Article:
Vents are normally designed as vents, Purely for Smoke Control or Vents designed for Smoke Control and Environmental use. When vents are designed and constructed, the mechanism will be designed around the perceived usage taking into consideration the amount of times the vent will be operated in the designed life span of the units, mindful of testing , maintenance, false alarm rates etc. Vents designed purely as Smoke Control will have a lower factor in relation to quantity of operations than Vents designed as both Smoke Control and for Environmental use. These will have a higher factor for the increased usage, opening and closing, while being used as a vent and still allow for the correct operation as a smoke vent when required. If the vents in place are purely designed for smoke control and not as environmental, then additional used of the vents for environmental use may have an impact on the life span of the units. This may be the reason for the request not to use them, and would be justified. If the vents are designed as duel purpose then there would be no safety issues if the vents were to be used for environmental reasons as well as smoke control when required. I would ask the relevant person for the justification behind the request not to use them, and ask to see some form of supporting evidence from the maintenance company that would show that they are purely designed and installed for smoke related reasons and that they are not designed for environmental reasons. After all you are a tenant, and as a tenant I am sure the common areas are yours to use as designed to, and if the design of the area was to have environmental vents in place, they are also yours to used for this purpose?
  9. The short answer is that, For installations in non domestic buildings, twin and earth cables normally used in normal electrical installations is not suitable or compliant with the requirements for the installation of Fire Detection and Alarm Systems. A system installed in this way would not be compliant to BS5839-1. With a bit more info about the site and the installation I would be able to point you in the right direction as how to proceed and what recommendations you will need to be making to your client so that he can make the decision on what to do.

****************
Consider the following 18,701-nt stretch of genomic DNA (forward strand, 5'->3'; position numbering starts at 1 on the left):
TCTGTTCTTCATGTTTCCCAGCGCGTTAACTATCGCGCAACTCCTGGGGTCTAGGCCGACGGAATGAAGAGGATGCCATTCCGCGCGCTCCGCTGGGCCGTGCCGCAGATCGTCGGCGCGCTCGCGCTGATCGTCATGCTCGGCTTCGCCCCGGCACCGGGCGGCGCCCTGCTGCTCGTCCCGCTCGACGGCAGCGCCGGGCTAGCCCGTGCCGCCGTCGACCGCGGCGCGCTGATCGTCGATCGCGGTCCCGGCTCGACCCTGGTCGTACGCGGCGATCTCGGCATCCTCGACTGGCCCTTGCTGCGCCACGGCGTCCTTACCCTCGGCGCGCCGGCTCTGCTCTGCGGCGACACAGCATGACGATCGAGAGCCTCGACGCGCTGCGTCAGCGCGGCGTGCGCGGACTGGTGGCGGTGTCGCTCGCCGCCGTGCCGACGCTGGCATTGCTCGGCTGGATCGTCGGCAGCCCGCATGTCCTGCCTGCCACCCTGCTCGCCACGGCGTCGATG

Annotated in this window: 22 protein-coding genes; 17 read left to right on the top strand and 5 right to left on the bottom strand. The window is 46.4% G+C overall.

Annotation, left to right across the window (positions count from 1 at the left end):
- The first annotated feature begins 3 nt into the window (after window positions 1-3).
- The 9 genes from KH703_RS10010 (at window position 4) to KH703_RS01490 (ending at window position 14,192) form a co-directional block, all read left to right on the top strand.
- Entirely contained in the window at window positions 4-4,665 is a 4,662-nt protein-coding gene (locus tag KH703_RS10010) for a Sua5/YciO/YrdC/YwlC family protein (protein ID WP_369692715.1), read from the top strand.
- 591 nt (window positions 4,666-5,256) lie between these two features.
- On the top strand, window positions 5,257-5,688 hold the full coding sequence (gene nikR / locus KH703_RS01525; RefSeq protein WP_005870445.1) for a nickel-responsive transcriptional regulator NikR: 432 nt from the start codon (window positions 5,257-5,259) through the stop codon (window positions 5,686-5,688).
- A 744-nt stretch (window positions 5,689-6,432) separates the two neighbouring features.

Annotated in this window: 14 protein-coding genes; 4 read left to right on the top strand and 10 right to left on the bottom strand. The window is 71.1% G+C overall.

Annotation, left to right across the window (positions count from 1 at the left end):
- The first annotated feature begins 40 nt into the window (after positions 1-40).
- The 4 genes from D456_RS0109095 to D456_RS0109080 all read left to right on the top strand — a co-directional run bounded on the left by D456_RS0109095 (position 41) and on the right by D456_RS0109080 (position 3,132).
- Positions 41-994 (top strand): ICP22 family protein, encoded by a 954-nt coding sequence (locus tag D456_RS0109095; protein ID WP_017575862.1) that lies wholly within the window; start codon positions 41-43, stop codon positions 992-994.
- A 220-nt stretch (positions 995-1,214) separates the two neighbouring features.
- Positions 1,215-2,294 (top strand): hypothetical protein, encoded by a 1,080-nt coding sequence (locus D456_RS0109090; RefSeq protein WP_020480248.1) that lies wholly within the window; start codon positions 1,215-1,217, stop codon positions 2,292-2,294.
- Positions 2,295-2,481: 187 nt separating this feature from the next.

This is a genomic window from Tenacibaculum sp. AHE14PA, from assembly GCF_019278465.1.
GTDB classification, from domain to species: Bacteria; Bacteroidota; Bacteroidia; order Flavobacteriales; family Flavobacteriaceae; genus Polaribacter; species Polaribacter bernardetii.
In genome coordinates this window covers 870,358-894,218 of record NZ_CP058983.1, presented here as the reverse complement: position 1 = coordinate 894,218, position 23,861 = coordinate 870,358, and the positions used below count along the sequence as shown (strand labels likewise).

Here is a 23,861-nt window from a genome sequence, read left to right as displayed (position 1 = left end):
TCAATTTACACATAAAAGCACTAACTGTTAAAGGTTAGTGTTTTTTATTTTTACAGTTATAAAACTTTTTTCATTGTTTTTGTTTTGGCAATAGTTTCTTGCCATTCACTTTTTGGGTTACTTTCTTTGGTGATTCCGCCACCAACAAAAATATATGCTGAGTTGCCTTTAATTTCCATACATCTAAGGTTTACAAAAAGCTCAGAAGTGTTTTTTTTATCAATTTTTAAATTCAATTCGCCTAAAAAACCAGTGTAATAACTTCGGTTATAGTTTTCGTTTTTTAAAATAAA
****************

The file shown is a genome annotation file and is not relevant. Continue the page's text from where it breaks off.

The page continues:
10. In general, floor area for a single zone should not exceed 2 000 m2 If the total floor area of the building is greater than 300 m2, each zone should be restricted to a single storey / floor. If the total floor area of the building is less than 300 m2 a zone may cover more than a single storey (mindful of total quantity of devices). For systems using conventional detection (non addressable), the search distance should not exceed 60 m in distance, so a an additional zone would be required if a search distance is greater. detectors within any enclosed stairwell, lift shafts or other enclosed flue-like structure should be considered as a separate detection zone. PS BS 5839-1:2002+A2:2008 has been superseded now by BS 5839-1:2013 (only minor changes within but they still felt it necessary to bring out a full revamp, ££££££)
  11. Had my tyres changed by a mobile engineer lat week, his van was a mobile workshop, with compressor, generator etc. I did not look to see if he had an extinguisher in the van, (he had everything else) but this I assume would be classed as a work place all be it was on wheels and in turn should have been fitted out with suitable portable extinguishers.
  12. HI From a user point, the system is required to be checked on a weekly bases (commonly referred t as the weekly bell test), this is normally carried out at the same time each week. If you are part of a multi occupancy and the Fire Panel is controlled by others (the landlord) you should expect some form of interaction with him on a weekly bases when the testing is taking place wear he or his representative should be checking that you have heard the bells / sounders and that there are no issues to report such as concerns over sound levels. If he is not, Have a word? This gives the opportunity for the responsible person to confirm that the system and associated equipment (door hold open devices, door release devices etc) is capable of operating. This is carried out by operating a manual call point, Each manual call point to be used in rotation on successive weeks. Also it give the occupants a chance to experience the alarm sounds relating to fire. In environments with shift work a bit more management I required with additional bell checks to satisfy shift work. The system should also be subject to a regular maintenance by a Competent Person ( fire alarm engineer) that will carry out a more in depth service and maintenance of the system. This is carried out at a minimum of 6 monthly in normal cases. The period of 6 months may have to be shortened dependant on the environment that the system is installed into or wear subject to addition wear and tare or is being abused in any way. Your Fire Risk Assessment should highlight the case if additional maintenance of any fire safety equipment is required.